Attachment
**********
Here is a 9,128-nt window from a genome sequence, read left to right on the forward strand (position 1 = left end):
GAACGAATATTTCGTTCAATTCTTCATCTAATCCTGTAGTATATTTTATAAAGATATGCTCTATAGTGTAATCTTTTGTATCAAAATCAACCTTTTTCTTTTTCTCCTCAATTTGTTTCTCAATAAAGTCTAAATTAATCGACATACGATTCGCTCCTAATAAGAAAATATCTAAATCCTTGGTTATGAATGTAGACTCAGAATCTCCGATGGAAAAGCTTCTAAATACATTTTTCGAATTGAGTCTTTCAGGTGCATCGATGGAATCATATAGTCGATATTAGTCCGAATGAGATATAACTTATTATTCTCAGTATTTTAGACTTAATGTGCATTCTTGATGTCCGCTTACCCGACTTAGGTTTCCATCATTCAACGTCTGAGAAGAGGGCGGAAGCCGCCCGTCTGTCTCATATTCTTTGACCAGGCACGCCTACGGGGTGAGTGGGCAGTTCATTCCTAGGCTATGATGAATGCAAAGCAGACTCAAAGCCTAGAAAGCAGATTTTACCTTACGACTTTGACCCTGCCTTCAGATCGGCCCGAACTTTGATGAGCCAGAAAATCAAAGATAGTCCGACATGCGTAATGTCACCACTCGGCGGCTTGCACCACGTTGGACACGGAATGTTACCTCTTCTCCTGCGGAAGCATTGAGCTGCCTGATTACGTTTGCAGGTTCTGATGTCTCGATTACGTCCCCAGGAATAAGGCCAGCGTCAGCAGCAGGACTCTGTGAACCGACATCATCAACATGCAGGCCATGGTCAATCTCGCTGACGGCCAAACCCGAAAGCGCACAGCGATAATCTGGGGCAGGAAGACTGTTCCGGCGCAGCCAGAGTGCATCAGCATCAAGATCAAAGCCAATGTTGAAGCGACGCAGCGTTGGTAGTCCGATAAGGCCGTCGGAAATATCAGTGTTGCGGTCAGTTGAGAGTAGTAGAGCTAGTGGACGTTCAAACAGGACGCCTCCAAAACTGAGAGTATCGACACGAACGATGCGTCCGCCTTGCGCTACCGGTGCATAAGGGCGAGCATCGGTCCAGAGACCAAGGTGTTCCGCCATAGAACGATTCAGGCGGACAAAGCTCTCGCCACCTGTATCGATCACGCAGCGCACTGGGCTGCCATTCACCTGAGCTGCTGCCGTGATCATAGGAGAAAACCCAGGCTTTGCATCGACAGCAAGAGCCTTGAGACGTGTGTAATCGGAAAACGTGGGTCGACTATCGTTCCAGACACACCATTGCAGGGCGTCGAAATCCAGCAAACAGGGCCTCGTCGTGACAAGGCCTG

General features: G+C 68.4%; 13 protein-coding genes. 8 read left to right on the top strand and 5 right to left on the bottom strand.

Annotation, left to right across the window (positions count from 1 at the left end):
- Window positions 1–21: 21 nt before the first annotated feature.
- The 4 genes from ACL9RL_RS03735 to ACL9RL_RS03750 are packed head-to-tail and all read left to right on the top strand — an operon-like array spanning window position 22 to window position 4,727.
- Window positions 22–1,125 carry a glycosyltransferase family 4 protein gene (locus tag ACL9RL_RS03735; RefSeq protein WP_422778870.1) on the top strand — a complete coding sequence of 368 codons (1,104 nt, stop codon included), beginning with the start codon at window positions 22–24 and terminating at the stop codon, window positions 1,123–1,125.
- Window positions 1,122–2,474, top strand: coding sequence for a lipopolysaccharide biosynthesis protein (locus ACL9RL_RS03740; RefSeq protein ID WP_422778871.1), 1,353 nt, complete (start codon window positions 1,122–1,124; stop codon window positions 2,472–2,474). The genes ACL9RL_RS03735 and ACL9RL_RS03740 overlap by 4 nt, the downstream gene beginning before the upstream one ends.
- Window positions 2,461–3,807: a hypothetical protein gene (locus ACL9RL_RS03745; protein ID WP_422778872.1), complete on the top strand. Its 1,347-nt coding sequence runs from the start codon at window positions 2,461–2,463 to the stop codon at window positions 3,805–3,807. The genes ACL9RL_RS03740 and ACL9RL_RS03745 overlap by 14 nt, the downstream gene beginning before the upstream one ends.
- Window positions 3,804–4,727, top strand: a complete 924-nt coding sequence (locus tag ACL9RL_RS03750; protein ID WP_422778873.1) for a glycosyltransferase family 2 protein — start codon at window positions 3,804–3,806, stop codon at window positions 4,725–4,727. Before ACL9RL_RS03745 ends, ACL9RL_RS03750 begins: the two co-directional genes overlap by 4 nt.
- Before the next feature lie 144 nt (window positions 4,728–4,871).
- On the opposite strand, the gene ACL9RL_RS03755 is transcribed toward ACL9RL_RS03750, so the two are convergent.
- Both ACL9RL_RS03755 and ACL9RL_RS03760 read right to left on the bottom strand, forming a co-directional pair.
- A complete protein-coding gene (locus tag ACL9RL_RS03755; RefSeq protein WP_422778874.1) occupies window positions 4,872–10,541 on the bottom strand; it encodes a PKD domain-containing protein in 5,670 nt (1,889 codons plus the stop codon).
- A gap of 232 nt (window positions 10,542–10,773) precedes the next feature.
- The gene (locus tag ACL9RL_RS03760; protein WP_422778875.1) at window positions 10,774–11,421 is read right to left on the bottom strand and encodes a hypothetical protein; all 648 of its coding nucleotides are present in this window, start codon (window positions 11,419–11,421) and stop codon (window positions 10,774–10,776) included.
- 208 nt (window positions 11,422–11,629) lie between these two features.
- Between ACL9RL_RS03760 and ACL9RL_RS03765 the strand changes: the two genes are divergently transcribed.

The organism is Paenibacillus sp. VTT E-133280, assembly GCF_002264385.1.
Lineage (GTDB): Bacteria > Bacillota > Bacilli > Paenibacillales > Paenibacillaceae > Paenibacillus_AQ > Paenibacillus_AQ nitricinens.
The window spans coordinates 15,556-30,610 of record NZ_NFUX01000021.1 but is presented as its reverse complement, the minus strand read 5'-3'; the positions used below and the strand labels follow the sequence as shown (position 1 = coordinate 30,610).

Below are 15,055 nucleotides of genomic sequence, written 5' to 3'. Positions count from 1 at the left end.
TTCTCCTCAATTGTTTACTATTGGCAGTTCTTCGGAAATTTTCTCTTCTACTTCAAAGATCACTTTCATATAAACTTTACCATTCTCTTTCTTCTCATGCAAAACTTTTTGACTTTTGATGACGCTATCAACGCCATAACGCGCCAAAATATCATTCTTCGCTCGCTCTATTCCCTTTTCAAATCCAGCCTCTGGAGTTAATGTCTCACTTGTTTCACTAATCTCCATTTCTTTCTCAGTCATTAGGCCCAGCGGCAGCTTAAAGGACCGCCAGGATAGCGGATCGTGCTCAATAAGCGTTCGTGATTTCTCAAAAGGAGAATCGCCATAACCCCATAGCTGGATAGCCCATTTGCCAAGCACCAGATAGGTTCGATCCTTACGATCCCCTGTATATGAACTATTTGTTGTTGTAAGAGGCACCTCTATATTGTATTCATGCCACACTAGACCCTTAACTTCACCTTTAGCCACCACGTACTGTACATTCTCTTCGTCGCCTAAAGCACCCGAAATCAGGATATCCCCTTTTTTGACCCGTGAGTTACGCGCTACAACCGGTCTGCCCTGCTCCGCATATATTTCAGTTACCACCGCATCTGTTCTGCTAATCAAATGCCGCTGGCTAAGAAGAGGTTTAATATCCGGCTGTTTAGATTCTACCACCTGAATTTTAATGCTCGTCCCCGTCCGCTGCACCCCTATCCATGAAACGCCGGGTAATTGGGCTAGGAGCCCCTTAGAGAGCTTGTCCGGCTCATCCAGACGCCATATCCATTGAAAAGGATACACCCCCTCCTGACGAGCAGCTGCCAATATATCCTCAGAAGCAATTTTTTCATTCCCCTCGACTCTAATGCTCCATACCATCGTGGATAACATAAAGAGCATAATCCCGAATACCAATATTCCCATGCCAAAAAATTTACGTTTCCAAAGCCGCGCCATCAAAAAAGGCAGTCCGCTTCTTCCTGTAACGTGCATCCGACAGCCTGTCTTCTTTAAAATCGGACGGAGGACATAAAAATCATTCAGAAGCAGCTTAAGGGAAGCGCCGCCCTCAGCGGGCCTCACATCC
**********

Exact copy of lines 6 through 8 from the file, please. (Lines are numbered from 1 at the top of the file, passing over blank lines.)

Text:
- The 4 genes from ACL9RL_RS03735 to ACL9RL_RS03750 are packed head-to-tail and all read left to right on the top strand — an operon-like array spanning window position 22 to window position 4,727.
- Window positions 22–1,125 carry a glycosyltransferase family 4 protein gene (locus tag ACL9RL_RS03735; RefSeq protein WP_422778870.1) on the top strand — a complete coding sequence of 368 codons (1,104 nt, stop codon included), beginning with the start codon at window positions 22–24 and terminating at the stop codon, window positions 1,123–1,125.
- Window positions 1,122–2,474, top strand: coding sequence for a lipopolysaccharide biosynthesis protein (locus ACL9RL_RS03740; RefSeq protein ID WP_422778871.1), 1,353 nt, complete (start codon window positions 1,122–1,124; stop codon window positions 2,472–2,474). The genes ACL9RL_RS03735 and ACL9RL_RS03740 overlap by 4 nt, the downstream gene beginning before the upstream one ends.